Dennis Ritchie is being remembered today as a pioneering computer scientist, the "father of [the] C programming language," co-creator of the Unix operating system and "a 'titan' of the [computer] industry whose influence was largely unknown."
Ritchie, 70, has died. The news was confirmed this morning by Alcatel-Lucent, which owns the Bell Labs where Ritchie worked from 1967 until his retirement in 2007.
ZDnet writes that:
"While the introduction of Intel's 4004 microprocessor in 1971 is widely regarded as a key moment in modern computing, the contemporaneous birth of the C programming language is less well known. Yet the creation of C has as much claim, if not more, to be the true seminal moment of IT as we know it; it sits at the heart of programming — and in the hearts of programmers — as the quintessential expression of coding elegance, power, simplicity and portability."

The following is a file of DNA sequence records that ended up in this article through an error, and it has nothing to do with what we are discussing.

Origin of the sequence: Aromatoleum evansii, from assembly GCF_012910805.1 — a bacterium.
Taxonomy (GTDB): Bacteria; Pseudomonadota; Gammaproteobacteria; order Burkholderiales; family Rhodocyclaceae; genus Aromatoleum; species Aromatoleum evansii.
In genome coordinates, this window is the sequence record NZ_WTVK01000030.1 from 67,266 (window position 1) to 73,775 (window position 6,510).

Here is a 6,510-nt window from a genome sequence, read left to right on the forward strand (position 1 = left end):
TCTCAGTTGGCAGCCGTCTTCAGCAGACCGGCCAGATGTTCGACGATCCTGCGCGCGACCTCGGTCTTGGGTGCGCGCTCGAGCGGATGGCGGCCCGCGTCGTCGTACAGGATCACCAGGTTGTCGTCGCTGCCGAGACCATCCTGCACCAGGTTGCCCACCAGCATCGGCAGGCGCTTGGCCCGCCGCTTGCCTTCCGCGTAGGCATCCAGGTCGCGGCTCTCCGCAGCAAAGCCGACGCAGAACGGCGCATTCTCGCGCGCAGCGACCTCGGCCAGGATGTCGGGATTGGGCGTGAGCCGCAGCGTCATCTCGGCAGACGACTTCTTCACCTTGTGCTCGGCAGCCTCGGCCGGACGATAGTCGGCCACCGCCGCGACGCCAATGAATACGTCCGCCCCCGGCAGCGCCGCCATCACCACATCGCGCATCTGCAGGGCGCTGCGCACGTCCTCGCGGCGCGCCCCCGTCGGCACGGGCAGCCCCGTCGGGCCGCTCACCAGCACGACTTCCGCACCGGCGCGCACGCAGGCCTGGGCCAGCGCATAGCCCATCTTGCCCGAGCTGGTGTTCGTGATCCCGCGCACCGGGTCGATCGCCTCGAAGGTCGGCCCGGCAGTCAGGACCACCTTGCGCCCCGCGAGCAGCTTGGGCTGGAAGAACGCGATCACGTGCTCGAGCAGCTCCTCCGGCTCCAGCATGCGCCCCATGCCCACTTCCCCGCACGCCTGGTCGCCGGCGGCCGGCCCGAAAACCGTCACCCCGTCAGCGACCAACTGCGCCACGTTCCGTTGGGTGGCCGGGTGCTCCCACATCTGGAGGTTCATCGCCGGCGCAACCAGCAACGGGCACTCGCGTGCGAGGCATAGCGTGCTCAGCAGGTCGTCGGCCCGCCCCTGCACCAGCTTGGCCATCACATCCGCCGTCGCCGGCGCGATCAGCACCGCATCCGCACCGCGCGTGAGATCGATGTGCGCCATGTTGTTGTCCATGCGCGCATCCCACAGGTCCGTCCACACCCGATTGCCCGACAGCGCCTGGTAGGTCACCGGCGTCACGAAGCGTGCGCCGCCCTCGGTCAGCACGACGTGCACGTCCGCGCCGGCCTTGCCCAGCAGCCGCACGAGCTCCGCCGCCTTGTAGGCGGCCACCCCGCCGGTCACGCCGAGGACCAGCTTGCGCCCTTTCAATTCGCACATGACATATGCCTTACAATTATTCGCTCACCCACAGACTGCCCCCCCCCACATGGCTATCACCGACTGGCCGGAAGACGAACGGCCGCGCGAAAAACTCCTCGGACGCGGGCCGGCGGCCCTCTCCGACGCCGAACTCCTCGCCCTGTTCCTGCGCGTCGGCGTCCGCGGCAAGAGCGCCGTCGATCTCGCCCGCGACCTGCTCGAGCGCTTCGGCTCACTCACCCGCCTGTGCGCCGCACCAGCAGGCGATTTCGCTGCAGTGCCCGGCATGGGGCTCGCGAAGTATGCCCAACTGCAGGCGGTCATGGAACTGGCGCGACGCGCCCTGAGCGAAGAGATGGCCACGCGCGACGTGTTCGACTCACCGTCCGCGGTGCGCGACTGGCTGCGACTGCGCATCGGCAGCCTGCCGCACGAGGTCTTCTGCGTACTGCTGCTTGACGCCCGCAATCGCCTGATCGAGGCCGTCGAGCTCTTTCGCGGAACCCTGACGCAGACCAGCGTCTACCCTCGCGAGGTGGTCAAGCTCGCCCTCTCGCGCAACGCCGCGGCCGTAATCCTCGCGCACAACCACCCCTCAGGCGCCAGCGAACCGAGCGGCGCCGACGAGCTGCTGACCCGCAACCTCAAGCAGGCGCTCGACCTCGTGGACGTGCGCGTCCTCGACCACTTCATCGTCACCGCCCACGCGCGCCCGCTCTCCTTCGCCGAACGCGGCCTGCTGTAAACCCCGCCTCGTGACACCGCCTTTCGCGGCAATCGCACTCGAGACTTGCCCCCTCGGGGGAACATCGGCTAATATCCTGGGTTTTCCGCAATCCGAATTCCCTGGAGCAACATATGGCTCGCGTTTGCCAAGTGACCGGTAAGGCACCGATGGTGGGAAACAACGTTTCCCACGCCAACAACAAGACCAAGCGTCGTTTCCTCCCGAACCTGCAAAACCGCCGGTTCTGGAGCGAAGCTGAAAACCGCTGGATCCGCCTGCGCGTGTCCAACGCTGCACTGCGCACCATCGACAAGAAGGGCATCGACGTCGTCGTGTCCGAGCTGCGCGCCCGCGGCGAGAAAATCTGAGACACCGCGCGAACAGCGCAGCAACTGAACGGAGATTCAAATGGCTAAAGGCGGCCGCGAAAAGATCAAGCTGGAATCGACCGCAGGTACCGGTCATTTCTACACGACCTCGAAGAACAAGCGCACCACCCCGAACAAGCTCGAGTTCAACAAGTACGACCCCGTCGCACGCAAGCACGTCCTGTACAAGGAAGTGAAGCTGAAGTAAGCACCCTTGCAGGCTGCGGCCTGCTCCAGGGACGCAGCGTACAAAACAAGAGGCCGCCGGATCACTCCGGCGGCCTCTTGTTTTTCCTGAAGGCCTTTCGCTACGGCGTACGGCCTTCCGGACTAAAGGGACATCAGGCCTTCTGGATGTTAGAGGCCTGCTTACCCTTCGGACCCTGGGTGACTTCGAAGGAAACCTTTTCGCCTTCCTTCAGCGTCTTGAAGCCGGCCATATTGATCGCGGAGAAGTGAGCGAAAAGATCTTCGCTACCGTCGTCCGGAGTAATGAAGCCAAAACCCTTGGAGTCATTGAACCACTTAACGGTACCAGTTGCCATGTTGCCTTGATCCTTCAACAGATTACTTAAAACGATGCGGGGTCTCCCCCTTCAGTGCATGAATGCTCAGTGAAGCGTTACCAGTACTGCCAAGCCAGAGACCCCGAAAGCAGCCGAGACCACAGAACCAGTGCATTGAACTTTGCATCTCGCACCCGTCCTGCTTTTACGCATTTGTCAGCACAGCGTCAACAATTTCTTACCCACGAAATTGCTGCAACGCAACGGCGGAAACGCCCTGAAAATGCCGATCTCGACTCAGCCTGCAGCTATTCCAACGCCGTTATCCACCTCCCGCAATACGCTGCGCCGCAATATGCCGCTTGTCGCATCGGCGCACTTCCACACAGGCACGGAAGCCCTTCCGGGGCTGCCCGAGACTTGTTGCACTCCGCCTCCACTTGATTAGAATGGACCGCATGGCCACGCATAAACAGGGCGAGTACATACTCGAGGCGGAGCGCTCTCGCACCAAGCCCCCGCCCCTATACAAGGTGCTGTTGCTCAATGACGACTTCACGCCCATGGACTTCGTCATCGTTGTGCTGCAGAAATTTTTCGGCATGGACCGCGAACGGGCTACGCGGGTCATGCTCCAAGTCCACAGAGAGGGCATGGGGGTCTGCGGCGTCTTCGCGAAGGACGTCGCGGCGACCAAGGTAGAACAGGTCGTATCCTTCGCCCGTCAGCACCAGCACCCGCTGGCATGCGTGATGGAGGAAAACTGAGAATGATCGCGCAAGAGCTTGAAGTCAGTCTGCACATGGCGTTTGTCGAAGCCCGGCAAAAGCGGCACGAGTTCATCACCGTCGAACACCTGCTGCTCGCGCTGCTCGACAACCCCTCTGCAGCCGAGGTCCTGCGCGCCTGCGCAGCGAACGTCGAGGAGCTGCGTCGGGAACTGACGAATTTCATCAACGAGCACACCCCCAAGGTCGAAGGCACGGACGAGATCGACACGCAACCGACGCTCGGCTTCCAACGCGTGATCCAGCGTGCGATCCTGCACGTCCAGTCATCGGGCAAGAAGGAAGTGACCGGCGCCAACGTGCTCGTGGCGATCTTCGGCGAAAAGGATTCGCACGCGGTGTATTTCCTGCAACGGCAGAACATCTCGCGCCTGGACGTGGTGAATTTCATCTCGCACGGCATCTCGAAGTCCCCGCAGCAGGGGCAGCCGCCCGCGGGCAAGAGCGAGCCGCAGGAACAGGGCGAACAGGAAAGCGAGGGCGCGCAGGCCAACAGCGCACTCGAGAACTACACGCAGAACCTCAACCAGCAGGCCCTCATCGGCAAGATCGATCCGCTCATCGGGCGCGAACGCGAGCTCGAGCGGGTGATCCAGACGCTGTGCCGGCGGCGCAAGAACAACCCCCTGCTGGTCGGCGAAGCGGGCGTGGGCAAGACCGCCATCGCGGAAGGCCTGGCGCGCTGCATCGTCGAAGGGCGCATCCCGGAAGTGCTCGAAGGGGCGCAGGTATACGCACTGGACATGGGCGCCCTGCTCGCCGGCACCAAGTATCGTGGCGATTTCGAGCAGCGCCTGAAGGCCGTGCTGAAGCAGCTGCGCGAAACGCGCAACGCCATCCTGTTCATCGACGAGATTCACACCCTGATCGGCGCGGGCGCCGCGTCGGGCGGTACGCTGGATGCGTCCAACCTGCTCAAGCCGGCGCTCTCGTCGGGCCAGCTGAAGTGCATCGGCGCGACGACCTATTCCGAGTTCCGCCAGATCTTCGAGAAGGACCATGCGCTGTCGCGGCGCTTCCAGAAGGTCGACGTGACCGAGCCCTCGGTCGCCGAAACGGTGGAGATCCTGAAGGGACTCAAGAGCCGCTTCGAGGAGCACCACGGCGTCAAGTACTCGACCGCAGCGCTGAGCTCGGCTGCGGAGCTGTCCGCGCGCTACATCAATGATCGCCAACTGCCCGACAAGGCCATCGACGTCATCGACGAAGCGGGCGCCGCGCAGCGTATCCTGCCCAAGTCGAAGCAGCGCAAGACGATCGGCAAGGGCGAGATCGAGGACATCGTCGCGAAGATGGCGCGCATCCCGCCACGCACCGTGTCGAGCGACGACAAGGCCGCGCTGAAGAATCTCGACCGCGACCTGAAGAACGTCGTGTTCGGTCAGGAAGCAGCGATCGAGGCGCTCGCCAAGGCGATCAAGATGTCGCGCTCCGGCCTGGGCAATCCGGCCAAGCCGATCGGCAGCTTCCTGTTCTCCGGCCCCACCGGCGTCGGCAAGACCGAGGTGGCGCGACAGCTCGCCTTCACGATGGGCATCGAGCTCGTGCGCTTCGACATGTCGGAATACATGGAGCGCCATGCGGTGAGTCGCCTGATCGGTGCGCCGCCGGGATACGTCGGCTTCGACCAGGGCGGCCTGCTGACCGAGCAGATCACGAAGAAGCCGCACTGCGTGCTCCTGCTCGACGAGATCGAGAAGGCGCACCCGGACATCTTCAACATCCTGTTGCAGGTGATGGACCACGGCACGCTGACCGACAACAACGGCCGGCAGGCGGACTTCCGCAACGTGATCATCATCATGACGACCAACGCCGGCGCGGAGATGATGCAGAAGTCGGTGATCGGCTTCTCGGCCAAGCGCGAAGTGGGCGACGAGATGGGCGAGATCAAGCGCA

It adds that "Ritchie designed a computer language, C, that could be quickly and easily moved between different hardware. Programs that were written in C, provided they followed the rules, would then run with little or no modification on any computer that could itself run C."
Then Ritchie and Kenneth Thompson "rewrote Unix in C, giving the operating system the same ease of portability. Programmers could then learn one operating system, one set of tools and one language, and find those skills nearly universally applicable."
Ritchie and Thompson were 1998 National Medal of Technology laureates "for their invention of UNIX operating system and the C programming language, which together have led to enormous growth of an entire industry, thereby enhancing American leadership in the Information Age."
That medal "is the highest honor for technological achievement bestowed by the President of the United States on America's leading innovators."
Alcatel-Lucent has posted video of Ritchie and Thompson talking about their work.
Update at 1:15 p.m. ET. Our thanks to commenter Johnny Truant (Johnny_Truant) for writing:
Those who know C language, NPR senior programmer Jason Grosman tells us, will recognize that play on "the very common Hello World program that almost everyone writes as their first program."
A fitting send off, it would seem.
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